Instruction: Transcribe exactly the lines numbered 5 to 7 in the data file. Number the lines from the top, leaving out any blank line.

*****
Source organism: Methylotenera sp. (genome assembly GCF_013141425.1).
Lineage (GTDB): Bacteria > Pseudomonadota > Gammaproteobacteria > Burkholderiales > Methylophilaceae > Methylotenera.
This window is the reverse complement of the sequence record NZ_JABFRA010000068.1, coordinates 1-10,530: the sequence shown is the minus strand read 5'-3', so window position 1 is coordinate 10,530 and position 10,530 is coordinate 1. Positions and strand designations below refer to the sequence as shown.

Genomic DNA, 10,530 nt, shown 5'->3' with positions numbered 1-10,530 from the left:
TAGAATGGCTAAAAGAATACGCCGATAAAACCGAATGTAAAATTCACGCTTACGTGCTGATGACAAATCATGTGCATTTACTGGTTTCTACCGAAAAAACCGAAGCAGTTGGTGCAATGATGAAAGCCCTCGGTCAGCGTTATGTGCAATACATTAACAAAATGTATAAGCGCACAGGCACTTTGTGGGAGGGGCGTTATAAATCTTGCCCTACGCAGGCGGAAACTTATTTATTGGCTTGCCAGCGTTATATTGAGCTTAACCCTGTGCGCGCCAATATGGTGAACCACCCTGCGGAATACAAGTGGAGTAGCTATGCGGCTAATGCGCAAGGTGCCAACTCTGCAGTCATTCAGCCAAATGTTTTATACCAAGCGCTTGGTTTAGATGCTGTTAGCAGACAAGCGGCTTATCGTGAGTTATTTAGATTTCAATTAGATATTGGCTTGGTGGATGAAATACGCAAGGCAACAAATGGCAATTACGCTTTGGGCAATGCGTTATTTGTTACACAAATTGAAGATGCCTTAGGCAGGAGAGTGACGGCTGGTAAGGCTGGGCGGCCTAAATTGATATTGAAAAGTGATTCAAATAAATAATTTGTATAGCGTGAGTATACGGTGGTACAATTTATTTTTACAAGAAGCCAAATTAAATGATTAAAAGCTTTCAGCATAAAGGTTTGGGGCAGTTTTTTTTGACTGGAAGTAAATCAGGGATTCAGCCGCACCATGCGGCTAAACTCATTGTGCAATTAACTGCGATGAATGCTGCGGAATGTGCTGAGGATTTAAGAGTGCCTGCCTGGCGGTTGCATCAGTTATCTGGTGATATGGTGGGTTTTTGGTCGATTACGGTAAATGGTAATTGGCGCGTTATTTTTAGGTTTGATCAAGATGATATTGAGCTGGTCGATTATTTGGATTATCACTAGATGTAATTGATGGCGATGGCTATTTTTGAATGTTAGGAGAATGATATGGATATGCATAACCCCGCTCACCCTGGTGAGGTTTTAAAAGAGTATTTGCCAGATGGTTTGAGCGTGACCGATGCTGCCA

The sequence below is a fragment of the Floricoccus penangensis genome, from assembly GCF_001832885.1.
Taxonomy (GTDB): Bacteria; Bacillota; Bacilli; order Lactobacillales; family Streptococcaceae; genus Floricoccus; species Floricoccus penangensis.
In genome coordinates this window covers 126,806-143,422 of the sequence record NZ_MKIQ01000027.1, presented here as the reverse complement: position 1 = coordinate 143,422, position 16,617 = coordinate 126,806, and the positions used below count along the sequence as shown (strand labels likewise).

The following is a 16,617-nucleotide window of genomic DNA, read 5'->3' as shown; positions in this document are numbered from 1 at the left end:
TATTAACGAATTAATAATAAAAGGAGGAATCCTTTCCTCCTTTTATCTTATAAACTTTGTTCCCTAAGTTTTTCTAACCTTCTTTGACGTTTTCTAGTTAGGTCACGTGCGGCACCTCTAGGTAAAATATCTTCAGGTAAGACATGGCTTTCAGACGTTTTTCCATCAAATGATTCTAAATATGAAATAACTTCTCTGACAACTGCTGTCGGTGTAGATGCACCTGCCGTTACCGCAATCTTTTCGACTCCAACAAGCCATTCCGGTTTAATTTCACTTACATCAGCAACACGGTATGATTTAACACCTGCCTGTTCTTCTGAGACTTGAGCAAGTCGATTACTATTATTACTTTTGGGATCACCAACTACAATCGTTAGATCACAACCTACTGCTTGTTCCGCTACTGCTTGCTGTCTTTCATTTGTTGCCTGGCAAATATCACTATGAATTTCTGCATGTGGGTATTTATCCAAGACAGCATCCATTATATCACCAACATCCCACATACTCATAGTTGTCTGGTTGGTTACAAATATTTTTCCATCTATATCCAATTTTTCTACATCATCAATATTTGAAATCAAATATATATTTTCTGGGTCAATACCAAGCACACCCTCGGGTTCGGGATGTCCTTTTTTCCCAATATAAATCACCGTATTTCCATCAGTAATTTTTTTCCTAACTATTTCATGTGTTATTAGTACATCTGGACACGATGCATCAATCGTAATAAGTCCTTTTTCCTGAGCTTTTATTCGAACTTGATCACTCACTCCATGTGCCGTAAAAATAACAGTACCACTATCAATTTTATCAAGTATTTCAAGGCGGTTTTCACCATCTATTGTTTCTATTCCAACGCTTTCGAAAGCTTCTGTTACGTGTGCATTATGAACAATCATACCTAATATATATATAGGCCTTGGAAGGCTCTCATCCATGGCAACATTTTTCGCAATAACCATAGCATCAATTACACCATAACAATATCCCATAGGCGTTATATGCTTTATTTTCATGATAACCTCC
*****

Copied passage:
TAGAATGGCTAAAAGAATACGCCGATAAAACCGAATGTAAAATTCACGCTTACGTGCTGATGACAAATCATGTGCATTTACTGGTTTCTACCGAAAAAACCGAAGCAGTTGGTGCAATGATGAAAGCCCTCGGTCAGCGTTATGTGCAATACATTAACAAAATGTATAAGCGCACAGGCACTTTGTGGGAGGGGCGTTATAAATCTTGCCCTACGCAGGCGGAAACTTATTTATTGGCTTGCCAGCGTTATATTGAGCTTAACCCTGTGCGCGCCAATATGGTGAACCACCCTGCGGAATACAAGTGGAGTAGCTATGCGGCTAATGCGCAAGGTGCCAACTCTGCAGTCATTCAGCCAAATGTTTTATACCAAGCGCTTGGTTTAGATGCTGTTAGCAGACAAGCGGCTTATCGTGAGTTATTTAGATTTCAATTAGATATTGGCTTGGTGGATGAAATACGCAAGGCAACAAATGGCAATTACGCTTTGGGCAATGCGTTATTTGTTACACAAATTGAAGATGCCTTAGGCAGGAGAGTGACGGCTGGTAAGGCTGGGCGGCCTAAATTGATATTGAAAAGTGATTCAAATAAATAATTTGTATAGCGTGAGTATACGGTGGTACAATTTATTTTTACAAGAAGCCAAATTAAATGATTAAAAGCTTTCAGCATAAAGGTTTGGGGCAGTTTTTTTTGACTGGAAGTAAATCAGGGATTCAGCCGCACCATGCGGCTAAACTCATTGTGCAATTAACTGCGATGAATGCTGCGGAATGTGCTGAGGATTTAAGAGTGCCTGCCTGGCGGTTGCATCAGTTATCTGGTGATATGGTGGGTTTTTGGTCGATTACGGTAAATGGTAATTGGCGCGTTATTTTTAGGTTTGATCAAGATGATATTGAGCTGGTCGATTATTTGGATTATCACTAGATGTAATTGATGGCGATGGCTATTTTTGAATGTTAGGAGAATGATATGGATATGCATAACCCCGCTCACCCTGGTGAGGTTTTAAAAGAGTATTTGCCAGATGGTTTGAGCGTGACCGATGCTGCCA

The sequence below is a fragment of the Floricoccus penangensis genome, from assembly GCF_001832885.1.
Taxonomy (GTDB): Bacteria; Bacillota; Bacilli; order Lactobacillales; family Streptococcaceae; genus Floricoccus; species Floricoccus penangensis.